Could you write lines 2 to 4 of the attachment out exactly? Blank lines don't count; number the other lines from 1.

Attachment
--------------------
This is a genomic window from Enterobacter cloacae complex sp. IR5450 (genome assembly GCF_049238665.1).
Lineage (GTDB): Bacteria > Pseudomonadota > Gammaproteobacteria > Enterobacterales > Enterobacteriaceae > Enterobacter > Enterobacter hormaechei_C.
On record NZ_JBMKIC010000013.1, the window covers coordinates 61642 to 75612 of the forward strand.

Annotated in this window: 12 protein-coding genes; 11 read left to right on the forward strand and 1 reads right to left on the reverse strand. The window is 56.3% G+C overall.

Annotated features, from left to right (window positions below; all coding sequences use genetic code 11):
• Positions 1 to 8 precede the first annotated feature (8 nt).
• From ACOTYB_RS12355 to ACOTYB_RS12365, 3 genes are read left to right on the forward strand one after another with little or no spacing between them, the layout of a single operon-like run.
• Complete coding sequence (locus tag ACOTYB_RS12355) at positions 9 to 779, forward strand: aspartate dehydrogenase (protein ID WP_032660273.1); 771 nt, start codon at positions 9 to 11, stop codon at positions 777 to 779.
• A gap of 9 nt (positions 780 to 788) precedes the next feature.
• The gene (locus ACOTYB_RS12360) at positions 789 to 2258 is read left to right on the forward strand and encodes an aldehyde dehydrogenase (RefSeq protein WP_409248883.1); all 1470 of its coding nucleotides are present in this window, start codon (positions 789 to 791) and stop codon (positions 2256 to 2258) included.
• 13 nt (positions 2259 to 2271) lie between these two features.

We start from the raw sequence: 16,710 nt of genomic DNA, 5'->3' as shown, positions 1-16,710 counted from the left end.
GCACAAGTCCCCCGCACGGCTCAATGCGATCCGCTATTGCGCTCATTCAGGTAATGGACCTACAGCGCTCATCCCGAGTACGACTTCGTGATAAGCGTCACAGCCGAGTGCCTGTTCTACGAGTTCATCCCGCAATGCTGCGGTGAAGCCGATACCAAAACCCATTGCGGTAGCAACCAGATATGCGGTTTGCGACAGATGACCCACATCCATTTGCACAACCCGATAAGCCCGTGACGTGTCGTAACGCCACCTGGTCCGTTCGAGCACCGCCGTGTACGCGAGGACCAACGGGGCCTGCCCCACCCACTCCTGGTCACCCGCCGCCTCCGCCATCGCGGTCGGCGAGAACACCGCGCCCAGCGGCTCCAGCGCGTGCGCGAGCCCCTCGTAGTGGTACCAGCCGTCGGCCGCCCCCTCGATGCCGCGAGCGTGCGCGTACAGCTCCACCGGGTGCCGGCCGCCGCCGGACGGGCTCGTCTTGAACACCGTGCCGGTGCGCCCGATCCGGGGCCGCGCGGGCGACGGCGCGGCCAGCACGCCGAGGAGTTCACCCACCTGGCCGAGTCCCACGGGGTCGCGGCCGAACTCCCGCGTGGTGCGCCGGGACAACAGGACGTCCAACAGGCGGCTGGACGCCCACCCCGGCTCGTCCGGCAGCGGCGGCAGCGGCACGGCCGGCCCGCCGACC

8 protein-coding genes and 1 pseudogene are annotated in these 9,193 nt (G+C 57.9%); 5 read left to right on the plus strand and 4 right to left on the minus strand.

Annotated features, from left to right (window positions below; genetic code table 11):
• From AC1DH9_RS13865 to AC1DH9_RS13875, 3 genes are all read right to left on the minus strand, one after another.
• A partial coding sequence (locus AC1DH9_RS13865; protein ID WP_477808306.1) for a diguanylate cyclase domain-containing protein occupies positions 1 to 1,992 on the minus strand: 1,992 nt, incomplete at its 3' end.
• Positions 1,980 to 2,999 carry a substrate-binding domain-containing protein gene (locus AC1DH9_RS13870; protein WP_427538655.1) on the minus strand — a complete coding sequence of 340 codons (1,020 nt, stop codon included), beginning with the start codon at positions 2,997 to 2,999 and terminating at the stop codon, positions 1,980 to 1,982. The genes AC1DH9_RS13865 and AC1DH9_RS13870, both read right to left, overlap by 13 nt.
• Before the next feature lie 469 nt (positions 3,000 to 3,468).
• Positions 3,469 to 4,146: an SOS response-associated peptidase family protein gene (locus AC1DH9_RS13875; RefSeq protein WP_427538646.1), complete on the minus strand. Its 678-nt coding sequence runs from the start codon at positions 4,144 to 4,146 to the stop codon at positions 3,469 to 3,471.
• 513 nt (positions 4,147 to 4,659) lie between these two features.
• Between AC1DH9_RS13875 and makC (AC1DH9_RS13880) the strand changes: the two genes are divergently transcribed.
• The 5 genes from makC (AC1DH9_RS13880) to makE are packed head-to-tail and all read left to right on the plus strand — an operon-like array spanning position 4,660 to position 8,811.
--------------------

Lineage (GTDB): Bacteria > Pseudomonadota > Gammaproteobacteria > Enterobacterales > Enterobacteriaceae > Enterobacter > Enterobacter hormaechei_C.
On record NZ_JBMKIC010000013.1, the window covers coordinates 61642 to 75612 of the forward strand.

Annotated in this window: 12 protein-coding genes; 11 read left to right on the forward strand and 1 reads right to left on the reverse strand. The window is 56.3% G+C overall.